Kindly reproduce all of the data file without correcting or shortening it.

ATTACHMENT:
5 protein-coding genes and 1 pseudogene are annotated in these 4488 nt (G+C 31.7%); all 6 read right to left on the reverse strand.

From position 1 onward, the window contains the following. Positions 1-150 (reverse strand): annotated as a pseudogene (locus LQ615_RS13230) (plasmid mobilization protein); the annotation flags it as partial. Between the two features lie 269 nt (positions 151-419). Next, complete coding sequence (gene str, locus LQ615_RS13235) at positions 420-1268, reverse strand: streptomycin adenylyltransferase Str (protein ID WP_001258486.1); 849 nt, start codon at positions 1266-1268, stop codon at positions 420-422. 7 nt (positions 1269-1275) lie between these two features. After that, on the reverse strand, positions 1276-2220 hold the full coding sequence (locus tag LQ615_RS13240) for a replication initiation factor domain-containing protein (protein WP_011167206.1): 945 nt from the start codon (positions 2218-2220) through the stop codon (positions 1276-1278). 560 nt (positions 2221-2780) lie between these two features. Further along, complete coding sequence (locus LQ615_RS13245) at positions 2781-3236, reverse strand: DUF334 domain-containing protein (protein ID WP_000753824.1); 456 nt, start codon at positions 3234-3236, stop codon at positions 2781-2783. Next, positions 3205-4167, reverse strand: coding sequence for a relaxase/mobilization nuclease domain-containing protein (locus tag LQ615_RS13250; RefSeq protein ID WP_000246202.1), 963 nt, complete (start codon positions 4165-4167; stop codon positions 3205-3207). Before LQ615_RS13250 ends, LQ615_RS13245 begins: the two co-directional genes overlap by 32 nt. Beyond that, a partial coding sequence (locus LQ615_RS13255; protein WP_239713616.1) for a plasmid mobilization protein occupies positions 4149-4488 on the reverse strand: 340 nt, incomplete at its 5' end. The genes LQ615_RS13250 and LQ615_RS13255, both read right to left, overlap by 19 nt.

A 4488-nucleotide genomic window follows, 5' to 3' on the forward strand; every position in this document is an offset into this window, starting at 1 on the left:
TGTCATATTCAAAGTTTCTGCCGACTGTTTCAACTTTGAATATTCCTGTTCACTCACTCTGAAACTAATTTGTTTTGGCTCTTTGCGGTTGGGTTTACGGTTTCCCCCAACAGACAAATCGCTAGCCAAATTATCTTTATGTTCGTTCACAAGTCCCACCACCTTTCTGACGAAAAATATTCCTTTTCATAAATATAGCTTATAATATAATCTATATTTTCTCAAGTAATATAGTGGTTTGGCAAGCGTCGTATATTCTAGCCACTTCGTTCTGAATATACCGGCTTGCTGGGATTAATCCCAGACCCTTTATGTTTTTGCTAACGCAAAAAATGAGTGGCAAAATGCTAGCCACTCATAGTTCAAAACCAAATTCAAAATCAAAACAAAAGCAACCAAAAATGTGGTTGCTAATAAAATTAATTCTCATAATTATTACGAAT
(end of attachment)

5 protein-coding genes and 1 pseudogene are annotated in these 4488 nt (G+C 31.7%); all 6 read right to left on the reverse strand.

From position 1 onward, the window contains the following. Positions 1-150 (reverse strand): annotated as a pseudogene (locus LQ615_RS13230) (plasmid mobilization protein); the annotation flags it as partial. Between the two features lie 269 nt (positions 151-419). Next, complete coding sequence (gene str, locus LQ615_RS13235) at positions 420-1268, reverse strand: streptomycin adenylyltransferase Str (protein ID WP_001258486.1); 849 nt, start codon at positions 1266-1268, stop codon at positions 420-422. 7 nt (positions 1269-1275) lie between these two features. After that, on the reverse strand, positions 1276-2220 hold the full coding sequence (locus tag LQ615_RS13240) for a replication initiation factor domain-containing protein (protein WP_011167206.1): 945 nt from the start codon (positions 2218-2220) through the stop codon (positions 1276-1278). 560 nt (positions 2221-2780) lie between these two features. Further along, complete coding sequence (locus LQ615_RS13245) at positions 2781-3236, reverse strand: DUF334 domain-containing protein (protein ID WP_000753824.1); 456 nt, start codon at positions 3234-3236, stop codon at positions 2781-2783. Next, positions 3205-4167, reverse strand: coding sequence for a relaxase/mobilization nuclease domain-containing protein (locus tag LQ615_RS13250; RefSeq protein ID WP_000246202.1), 963 nt, complete (start codon positions 4165-4167; stop codon positions 3205-3207). Before LQ615_RS13250 ends, LQ615_RS13245 begins: the two co-directional genes overlap by 32 nt. Beyond that, a partial coding sequence (locus LQ615_RS13255; protein WP_239713616.1) for a plasmid mobilization protein occupies positions 4149-4488 on the reverse strand: 340 nt, incomplete at its 5' end. The genes LQ615_RS13250 and LQ615_RS13255, both read right to left, overlap by 19 nt.

A 4488-nucleotide genomic window follows, 5' to 3' on the forward strand; every position in this document is an offset into this window, starting at 1 on the left:
TGTCATATTCAAAGTTTCTGCCGACTGTTTCAACTTTGAATATTCCTGTTCACTCACTCTGAAACTAATTTGTTTTGGCTCTTTGCGGTTGGGTTTACGGTTTCCCCCAACAGACAAATCGCTAGCCAAATTATCTTTATGTTCGTTCACAAGTCCCACCACCTTTCTGACGAAAAATATTCCTTTTCATAAATATAGCTTATAATATAATCTATATTTTCTCAAGTAATATAGTGGTTTGGCAAGCGTCGTATATTCTAGCCACTTCGTTCTGAATATACCGGCTTGCTGGGATTAATCCCAGACCCTTTATGTTTTTGCTAACGCAAAAAATGAGTGGCAAAATGCTAGCCACTCATAGTTCAAAACCAAATTCAAAATCAAAACAAAAGCAACCAAAAATGTGGTTGCTAATAAAATTAATTCTCATAATTATTACGAAT